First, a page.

[Python-3000] Fw: [Python-Dev] PEP 367: New Super
timothy.c.delaney at gmail.com
Sat May 26 00:16:35 CEST 2007
Bah - this should have gone to Pyton-3000 too, since it's discussing the
Tim Delaney wrote:
> Guido van Rossum wrote:
>> - This seems to be written from the POV of introducing it in 2.6.
>> Perhaps the PEP could be slightly simpler if it could focus just on
>> Py3k? Then it's up to the 2.6 release managers to decide if and how
>> to backport it.
> That was my original intention, but it was assigned a non-Py3k PEP
> number, so I presumed I'd missed an email where you'd decided it
> should be for 2.6.
> We should probably change the PEP number if it's to be targetted at
> Py3K only.
>> - Why not make super a keyword, instead of just prohibiting
>> assignment to it? (I'm planning to do the same with None BTW in Py3k
>> -- I find the "it's a name but you can't assign to it" a rather
>> silly business and hardly "the simplest solution".)
> That's currently an open issue - I'm happy to make it a keyword - in
> which case I think the title should be changed to "super as a
> keyword" or something like that.
>> - "Calling a static method or normal function that accesses the name
>> super will raise a TypeError at runtime." This seems too vague. What
>> if the function is nested within a method? Taking the specification
>> literally, a nested function using super will have its own preamble
>> setting super, which would be useless and wrong.
> I'd thought I'd covered that with "This name behaves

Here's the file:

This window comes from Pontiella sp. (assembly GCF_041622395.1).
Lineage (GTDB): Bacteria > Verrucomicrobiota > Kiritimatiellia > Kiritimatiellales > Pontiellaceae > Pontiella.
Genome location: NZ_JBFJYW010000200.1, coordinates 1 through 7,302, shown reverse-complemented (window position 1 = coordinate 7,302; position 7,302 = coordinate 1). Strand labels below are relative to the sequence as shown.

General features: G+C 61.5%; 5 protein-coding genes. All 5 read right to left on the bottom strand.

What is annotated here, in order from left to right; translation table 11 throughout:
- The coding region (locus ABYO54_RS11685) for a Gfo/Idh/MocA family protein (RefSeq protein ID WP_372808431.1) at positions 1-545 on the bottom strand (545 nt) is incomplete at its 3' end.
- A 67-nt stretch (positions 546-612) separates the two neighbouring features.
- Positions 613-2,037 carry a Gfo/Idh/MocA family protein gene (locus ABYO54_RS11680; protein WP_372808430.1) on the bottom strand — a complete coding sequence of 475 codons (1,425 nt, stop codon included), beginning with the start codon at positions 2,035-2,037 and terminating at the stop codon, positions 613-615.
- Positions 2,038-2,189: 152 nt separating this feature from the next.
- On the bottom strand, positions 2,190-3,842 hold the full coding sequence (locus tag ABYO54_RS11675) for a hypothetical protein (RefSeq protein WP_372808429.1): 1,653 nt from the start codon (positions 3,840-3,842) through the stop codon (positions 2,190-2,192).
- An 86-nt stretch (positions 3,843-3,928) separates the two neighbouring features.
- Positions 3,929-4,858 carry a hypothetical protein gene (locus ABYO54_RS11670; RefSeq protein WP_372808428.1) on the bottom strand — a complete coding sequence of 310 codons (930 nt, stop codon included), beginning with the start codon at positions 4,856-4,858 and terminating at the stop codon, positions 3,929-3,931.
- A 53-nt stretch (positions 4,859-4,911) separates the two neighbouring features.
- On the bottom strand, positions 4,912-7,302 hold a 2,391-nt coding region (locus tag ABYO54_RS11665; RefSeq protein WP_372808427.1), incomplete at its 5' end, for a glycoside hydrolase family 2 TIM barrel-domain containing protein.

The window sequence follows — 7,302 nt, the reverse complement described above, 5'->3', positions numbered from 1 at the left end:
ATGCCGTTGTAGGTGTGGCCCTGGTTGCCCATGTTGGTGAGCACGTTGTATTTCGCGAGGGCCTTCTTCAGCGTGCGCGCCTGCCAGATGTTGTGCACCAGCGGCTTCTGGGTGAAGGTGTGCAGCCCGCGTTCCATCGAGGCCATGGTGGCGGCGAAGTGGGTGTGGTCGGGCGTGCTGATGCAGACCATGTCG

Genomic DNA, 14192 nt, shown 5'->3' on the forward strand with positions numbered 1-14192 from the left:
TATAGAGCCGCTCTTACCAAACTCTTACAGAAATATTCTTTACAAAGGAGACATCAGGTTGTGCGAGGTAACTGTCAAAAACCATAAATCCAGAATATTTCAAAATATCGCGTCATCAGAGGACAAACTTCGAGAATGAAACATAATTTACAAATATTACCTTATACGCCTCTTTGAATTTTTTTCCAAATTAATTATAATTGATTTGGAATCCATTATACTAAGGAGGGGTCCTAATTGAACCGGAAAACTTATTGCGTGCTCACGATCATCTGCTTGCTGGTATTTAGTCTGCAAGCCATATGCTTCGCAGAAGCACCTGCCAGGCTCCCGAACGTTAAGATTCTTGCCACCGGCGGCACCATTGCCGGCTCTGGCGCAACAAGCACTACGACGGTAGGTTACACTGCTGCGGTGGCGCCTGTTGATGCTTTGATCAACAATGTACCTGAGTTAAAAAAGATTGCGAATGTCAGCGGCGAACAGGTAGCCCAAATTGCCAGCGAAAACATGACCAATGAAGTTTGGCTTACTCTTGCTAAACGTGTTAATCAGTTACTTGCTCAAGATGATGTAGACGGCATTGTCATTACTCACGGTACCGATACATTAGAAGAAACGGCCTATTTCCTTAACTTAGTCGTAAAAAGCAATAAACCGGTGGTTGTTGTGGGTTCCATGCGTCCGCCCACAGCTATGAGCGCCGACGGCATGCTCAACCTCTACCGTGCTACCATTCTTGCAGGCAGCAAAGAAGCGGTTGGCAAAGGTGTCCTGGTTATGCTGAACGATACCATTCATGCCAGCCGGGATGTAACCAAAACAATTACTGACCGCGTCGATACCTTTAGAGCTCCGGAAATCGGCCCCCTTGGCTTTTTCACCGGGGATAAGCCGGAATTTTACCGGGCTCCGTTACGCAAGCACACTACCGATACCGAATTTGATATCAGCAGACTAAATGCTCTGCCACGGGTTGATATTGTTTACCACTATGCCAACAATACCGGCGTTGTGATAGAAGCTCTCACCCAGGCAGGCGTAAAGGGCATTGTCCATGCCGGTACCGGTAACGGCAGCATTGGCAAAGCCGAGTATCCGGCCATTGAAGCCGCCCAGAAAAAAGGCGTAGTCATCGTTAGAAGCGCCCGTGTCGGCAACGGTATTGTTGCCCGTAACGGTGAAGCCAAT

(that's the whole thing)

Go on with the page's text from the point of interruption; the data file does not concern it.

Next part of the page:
> identically to a normal local, including use by inner functions via a
> cell, with the following exceptions:", but re-reading it it's a bit
> The intention is that functions that do not have access to a 'super'
> cell variable will raise a TypeError. Only methods using the keyword
> 'super' will have a preamble.
> Th preamble will only be added to functions/methods that cause the
> 'super' cell to exist i.e. for CPython have 'super' in co.cellvars.
> Functions that just have 'super' in co.freevars wouldn't have the
>> - "For static methods and normal functions, <class> will be None,
>> resulting in a TypeError being raised during the preamble." How do
>> you know you're in this situation at run time? By the time the
>> function body is entered the knowledge about whether this was a
>> static or instance method is lost.
> The preamble will not technically be part of the function body - it
> occurs after unpacking the parameters, but before entering the
> function body, and has access to the C-level variables of the
> function/method object. So the exception will be raised before
> entering the function body.
> The way I see it, during class construction, a C-level variable on the
> method object would be bound to the (decorated?) class. This really
> needs to be done as the last step in class construction if it's to
> bind to the decorated class - otherwise it can be done as the methods
> are processed.
> I was thinking that by binding that variable to Py_None for static
> methods it would allow someone to do the following:
> def modulefunc(self):
> class A(object):
> def func(self):
> def staticfunc():
> class B(object):
> func = A.func
> staticfunc = A.staticfunc
> outerfunc = modulefunc
> class C(object):
> outerfunc = B.outerfunc
> but that's already going to cause problems when you call the methods
> - they will be being called with instances of the wrong type (raising
> a TypeError).
> So now I think both static methods and functions should just have that
> variable left as NULL. Trying to get __super__(NULL) will throw a
>> - The reference implementation (by virtue of its bytecode hacking)
>> only applies to CPython. (I'll have to study it in more detail
> Yep, and it has quite a few limitations. I'd really like to split it
> out from the PEP itself, but I'm not sure where I should host it.
>> I'll probably come up with more detailed feedback later. Keep up the
>> good work!!
> Now I've got to find the time to try implementing it. Neal has said
> he's willing to help, but I want to give it a go myself.
> Tim Delaney
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